Rest Embiid in the regular season as much as possible. It’s simple. Don’t let him go anywhere near back-to-backs and rest him as much as possible on road trips. To be named the best center in the league, Embiid has one more thing to prove – and delivering in the playoffs. And to do this, he needs to be on the court. Not on the court with a face mask or a dodgy knee. Be on the court as a fully healthy NBA center. He still only played 64 games last year, with niggling injuries, but resting Embiid here, there and everywhere is the way to go for the Sixers.

3. Where is the shooting?

Philadelphia has just lost one of the best spot-up shooters in the league, probably only second to Klay Thompson. JJ Redick was playing the best basketball of his career in Philly, averaging a career-high 18.1 points per contest last season, and while he was a defensive minus for the Sixers, his shooting will be sorely missed as he shot just under 40% from beyond the arc in his final season with the team. Sure, Harris is a great but inconsistent shooter from range. Richardson is a decent shooter, as is Horford when in rhythm. But there’s no real deadeye shooter on this Sixers roster to fill that JJ shaped void, and that’s something they will certainly miss as the season wears on.


Joel Embiid | 27.5 ppg, 13.6 rpg, 3.7 apg

As mentioned, if the Sixers can keep JoJo healthy, they’ve got a real shot at getting out of the East. On top of his offensive brilliance, his rim protection is up there with some of the best in the league, averaging just below two blocks per game. Embiid is like Marmite really – you love him or you hate him. That slightly lazy analogy gets bandied around quite a lot, but it rings true with the 7’2” Cameroonian. His on-court antics wind up opposing players no end (see Marcus Smart last year), and his Twitter feed is something you’d expect to see used by a twelve-year-old rather than a top ten NBA player. But either way, his contribution in this upcoming campaign for the Sixers will most certainly dictate how their season goes.

Ben Simmons | 16.9 ppg, 8.8 rpg, 7.7 apg

If you’ve seen the clips of Simmons pulling up and shooting threes and hitting turnaround jumpers in the post over this off-season, then please don’t believe that they’re anything to go by. Sure, it’s a positive sign – how could it be a negative? Some of the shots are like poetry in mo… Okay maybe not, his elbows are all over the place and no one is within 10 feet of the man. Plus, the likelihood of Simmons translating that same confidence when playing in pickup games with rappers, into an actual NBA game is super slim. Jump-shot aside, Simmons is an insanely talented player, and his significance to the Sixers next season will be invaluable.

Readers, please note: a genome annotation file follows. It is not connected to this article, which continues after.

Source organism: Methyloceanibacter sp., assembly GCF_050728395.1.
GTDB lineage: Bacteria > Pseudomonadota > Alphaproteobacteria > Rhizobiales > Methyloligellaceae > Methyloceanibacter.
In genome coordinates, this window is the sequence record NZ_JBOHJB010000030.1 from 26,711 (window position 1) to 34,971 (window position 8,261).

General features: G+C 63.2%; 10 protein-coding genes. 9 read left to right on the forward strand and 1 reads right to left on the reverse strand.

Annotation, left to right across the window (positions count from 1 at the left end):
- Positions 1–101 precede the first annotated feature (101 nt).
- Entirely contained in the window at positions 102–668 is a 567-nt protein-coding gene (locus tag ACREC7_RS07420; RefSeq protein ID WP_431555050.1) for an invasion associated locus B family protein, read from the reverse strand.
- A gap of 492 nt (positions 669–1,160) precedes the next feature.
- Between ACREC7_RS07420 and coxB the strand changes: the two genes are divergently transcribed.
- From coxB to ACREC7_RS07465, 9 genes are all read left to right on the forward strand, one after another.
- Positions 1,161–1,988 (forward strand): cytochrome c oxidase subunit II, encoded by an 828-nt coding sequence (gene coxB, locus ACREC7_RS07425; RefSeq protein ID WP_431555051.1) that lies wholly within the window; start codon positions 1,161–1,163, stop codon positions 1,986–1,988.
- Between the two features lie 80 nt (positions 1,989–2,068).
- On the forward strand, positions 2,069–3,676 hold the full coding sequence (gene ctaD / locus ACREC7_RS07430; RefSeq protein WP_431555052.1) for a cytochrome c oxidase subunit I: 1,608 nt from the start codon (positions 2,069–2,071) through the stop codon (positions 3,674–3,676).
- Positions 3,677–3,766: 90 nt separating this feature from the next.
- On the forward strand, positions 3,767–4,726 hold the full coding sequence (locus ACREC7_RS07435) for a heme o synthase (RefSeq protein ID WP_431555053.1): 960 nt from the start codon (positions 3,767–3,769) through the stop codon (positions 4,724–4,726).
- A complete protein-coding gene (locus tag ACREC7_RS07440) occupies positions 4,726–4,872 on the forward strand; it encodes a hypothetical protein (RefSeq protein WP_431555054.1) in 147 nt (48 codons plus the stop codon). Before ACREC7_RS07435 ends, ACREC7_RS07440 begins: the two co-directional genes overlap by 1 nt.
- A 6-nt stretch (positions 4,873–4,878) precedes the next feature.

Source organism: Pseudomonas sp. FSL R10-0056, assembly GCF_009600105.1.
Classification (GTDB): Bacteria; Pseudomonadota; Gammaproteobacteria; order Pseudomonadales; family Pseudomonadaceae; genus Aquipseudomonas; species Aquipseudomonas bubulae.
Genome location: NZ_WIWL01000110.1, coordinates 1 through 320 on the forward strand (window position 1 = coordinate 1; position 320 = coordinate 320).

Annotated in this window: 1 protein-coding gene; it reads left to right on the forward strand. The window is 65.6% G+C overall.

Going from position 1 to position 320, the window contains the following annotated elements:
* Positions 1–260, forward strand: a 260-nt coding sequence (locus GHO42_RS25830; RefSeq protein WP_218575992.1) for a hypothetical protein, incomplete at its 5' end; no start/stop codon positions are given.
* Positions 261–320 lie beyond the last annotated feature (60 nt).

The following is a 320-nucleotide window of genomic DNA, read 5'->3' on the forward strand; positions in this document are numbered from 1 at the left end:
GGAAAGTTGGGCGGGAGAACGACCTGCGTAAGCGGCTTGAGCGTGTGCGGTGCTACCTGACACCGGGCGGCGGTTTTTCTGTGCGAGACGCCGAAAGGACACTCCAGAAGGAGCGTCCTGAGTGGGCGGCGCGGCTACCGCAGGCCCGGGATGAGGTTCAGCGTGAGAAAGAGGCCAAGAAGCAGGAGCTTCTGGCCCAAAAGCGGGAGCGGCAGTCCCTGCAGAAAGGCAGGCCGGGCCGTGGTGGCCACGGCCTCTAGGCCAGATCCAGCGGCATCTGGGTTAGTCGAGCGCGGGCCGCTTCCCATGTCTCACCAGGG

Last season, there were moments late in games that Simmons put his head down, and just drove at the rim, usually finishing in a powerful dunk or a crafty layup. However, there were other times where he’d go missing – he looked timid and treated the ball like a hot potato. If we get more of the former than the latter, then Simmons can be that fourth-quarter closer that the Sixers have lost in Jimmy Butler. But until a reliable jump shot has been formed, elements of his game will be a burden on Brett Brown’s Sixers.

Tobias Harris | 20.0 ppg, 7.9 rpg, 2.8 apg

If I’m Brett Brown, all I want from Tobias Harris is shooting. With the loss of JJ Redick has to become one of the team’s primary scorers, especially from three. Losing such valuable scorers in JJ Redick and Jimmy Butler leaves the offensive load, particularly from the perimeter, largely down to Harris. If he can step up and shoot the ball efficiently over large parts of the season, he’ll be an All-Star without a doubt.

His main concern throughout the whole of next season and what left we have of the off-season should be working on shooting the ball consistently and creating shots off the dribble. I’m sure he’ll be reeling from the Tobi/Bobi breakup (as we all are), but now’s the time for Tobi to be that strong single parent and step up for the team – I’m calling an All-Star appearance for him next year.

Mike Scott | 5.8 ppg, 3.5 rpg, 0.8 apg

A bit left field this choice, an obvious pick being an Al Horford or Josh Richardson, both of whom carry great significance going into next season. But Mike Scott will likely be sixth man next season, and he has to lead this sub-par bench unit this season. His numbers took a leap from the moment he arrived in Philly, after joining from the Clippers in the deal that also brought Harris. He averaged 7.8 ppg in his time as a Sixer last year, and those numbers need to take a bit of a leap if this bench can be at all effective next year.

Much like Harris, he’ll be the primary perimeter threat as he shot 41% from three from around four attempts per contest. As part of this second unit, Scott will need to continue to shoot the ball this well and at a higher volume than last season. He’ll also have to be a leader of this bench unit, with a few young guys trying to feel their way into the league. The likes of him, O’Quinn and Trey Burke will have to also perform in this capacity, seeing the bench through some valuable minutes.


Archie Corbett

Archie weirdly found his passion for basketball in the first season of The Process and happily endured his teenage years watching the likes of Jakarr Sampson and Furkan Aldemir in an historically terrible run for the Sixers. Since his lack of height makes playing hoops tricky, writing about the sport seemed the next best thing.